At Beth Israel, we take turns reading names of those who perished in the Holocaust. We read from early in the morning until early evening. We hold a memorial service around 5:30pm. Both reading of the names and the service is open to the community. If you would like to participate in this year’s reading of the names, contact Scott Myers firstname.lastname@example.org.
Yom Hashoah – The Holocaust and Heroism Remembrance Day – is an international day of commemoration for both the six million Jews murdered by Nazi Germany and her allies and those who resisted against that evil. On Yom HaShoah, Israel comes to a complete standstill for two minutes in silent tribute. Congregation Beth israel is among those communities choosing to consider on this day the depth of loss the Jewish people experienced in The Holocaust by reading the names of Holocaust victims – one after another after another. Because it is not possible for any one community to read all six million names in one day, each of these communities is entrusted with a portion of the total list of names. Each list is but a small fraction of the six million, but by reading together these communities assure that each victim is remembered each year.
Those who have read in the past or listened to others reading glimpse only a small fraction of the 4,871 names that have been entrusted to us. The people on our list came from 23 different countries – from Norway in the north to Algeria in the south, France in the west to the Soviet Union in the east. We know that 628 were murdered in Auschwitz, 160 at Babi Yar, 12 at Dachau, 67 at Treblinka and 55 in Warsaw. We do not know where 1,410 of these people were murdered. There were 91 Abrahams, 62 Isaacs and 32 Jacobs; 70 Sarahs, 8 Rebeccas, 80 Rachels, and 29 Leahs. We do not know the family names of 36 people on the list, or the first names of 164. We do not know the age of 1,622 people on the list, but we know that 1,791 of them were under the age of 20 when they were murdered. The oldest person on the list was reported to be 125. The list includes 61 children murdered before they reached their second birthday, and 1,179 who did not survive past their thirteenth birthday.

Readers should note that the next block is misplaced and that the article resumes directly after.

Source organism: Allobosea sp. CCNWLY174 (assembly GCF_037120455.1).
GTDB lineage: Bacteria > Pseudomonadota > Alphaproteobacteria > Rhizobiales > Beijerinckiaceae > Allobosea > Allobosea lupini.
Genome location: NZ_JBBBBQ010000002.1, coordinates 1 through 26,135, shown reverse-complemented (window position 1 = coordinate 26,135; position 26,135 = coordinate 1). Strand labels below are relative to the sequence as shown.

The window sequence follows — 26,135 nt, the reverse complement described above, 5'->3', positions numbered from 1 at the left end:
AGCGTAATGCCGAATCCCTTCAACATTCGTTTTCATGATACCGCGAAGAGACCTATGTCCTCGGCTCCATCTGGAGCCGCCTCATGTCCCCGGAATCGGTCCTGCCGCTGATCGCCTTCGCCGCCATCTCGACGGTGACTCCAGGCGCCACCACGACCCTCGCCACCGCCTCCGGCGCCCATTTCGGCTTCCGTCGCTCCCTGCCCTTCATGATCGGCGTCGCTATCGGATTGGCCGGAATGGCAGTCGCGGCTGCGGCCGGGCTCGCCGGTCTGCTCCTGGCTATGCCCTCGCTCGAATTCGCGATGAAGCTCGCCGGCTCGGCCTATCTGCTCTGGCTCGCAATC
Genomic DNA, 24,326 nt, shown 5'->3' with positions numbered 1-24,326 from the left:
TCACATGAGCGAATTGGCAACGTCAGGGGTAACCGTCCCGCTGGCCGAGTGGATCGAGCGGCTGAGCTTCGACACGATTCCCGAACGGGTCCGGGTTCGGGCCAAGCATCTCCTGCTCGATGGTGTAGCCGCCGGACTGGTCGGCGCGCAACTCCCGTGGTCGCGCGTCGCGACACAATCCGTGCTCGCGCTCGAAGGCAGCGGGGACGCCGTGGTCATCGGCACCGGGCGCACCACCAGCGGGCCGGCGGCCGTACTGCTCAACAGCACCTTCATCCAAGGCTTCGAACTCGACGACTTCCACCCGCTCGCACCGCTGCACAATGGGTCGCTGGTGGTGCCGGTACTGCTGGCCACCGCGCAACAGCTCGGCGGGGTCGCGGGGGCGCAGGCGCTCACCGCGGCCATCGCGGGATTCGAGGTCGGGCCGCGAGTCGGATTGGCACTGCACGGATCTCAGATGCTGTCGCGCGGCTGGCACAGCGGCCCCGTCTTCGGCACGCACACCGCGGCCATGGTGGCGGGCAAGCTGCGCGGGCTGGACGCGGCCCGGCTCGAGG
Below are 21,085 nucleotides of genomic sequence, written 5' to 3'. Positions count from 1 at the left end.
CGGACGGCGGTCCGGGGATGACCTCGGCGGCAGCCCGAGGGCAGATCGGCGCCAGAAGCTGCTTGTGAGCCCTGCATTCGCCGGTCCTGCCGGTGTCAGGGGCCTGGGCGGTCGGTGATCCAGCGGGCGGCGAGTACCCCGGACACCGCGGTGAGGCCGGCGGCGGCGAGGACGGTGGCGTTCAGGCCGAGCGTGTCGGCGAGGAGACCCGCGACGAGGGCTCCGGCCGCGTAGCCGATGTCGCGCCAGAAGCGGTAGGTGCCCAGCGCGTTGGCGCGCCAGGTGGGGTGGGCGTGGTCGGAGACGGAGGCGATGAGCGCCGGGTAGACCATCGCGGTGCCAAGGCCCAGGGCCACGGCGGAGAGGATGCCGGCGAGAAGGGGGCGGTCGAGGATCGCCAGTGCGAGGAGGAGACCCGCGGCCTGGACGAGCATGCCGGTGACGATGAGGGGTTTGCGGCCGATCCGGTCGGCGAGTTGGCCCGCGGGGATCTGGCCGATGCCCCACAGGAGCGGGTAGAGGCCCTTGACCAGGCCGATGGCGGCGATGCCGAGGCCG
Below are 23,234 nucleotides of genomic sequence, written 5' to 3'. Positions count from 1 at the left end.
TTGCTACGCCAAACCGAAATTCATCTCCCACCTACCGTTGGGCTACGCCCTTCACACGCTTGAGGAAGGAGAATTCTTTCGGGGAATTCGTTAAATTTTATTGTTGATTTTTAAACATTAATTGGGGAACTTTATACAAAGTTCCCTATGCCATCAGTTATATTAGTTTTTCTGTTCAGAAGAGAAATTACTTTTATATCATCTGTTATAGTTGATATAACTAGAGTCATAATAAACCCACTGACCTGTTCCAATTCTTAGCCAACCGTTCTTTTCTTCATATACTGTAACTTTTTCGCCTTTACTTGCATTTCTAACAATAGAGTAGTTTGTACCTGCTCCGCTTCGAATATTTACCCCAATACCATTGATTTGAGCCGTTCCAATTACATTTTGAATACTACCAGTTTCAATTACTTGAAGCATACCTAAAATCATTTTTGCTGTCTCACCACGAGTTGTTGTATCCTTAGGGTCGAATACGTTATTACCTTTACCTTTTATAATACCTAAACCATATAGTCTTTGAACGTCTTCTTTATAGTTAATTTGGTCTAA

Nazi Germany is gone but the darkness that created it remains in our world. As the years pass and those who survived The Holocaust dwindle in numbers, remembering them, understanding The Holocaust and teaching about it becomes more important than ever. Reading names is a truly humbling experience. If you have not read in the past, we invite you to do so this year or to sit for a while and listen as others read.
You can read more about what it’s like: http://www.cbict.org/blog/yom-hashoah-3/
More information about Yom HaShoah: http://www.reformjudaism.org/jewish-holidays/yom-hashoah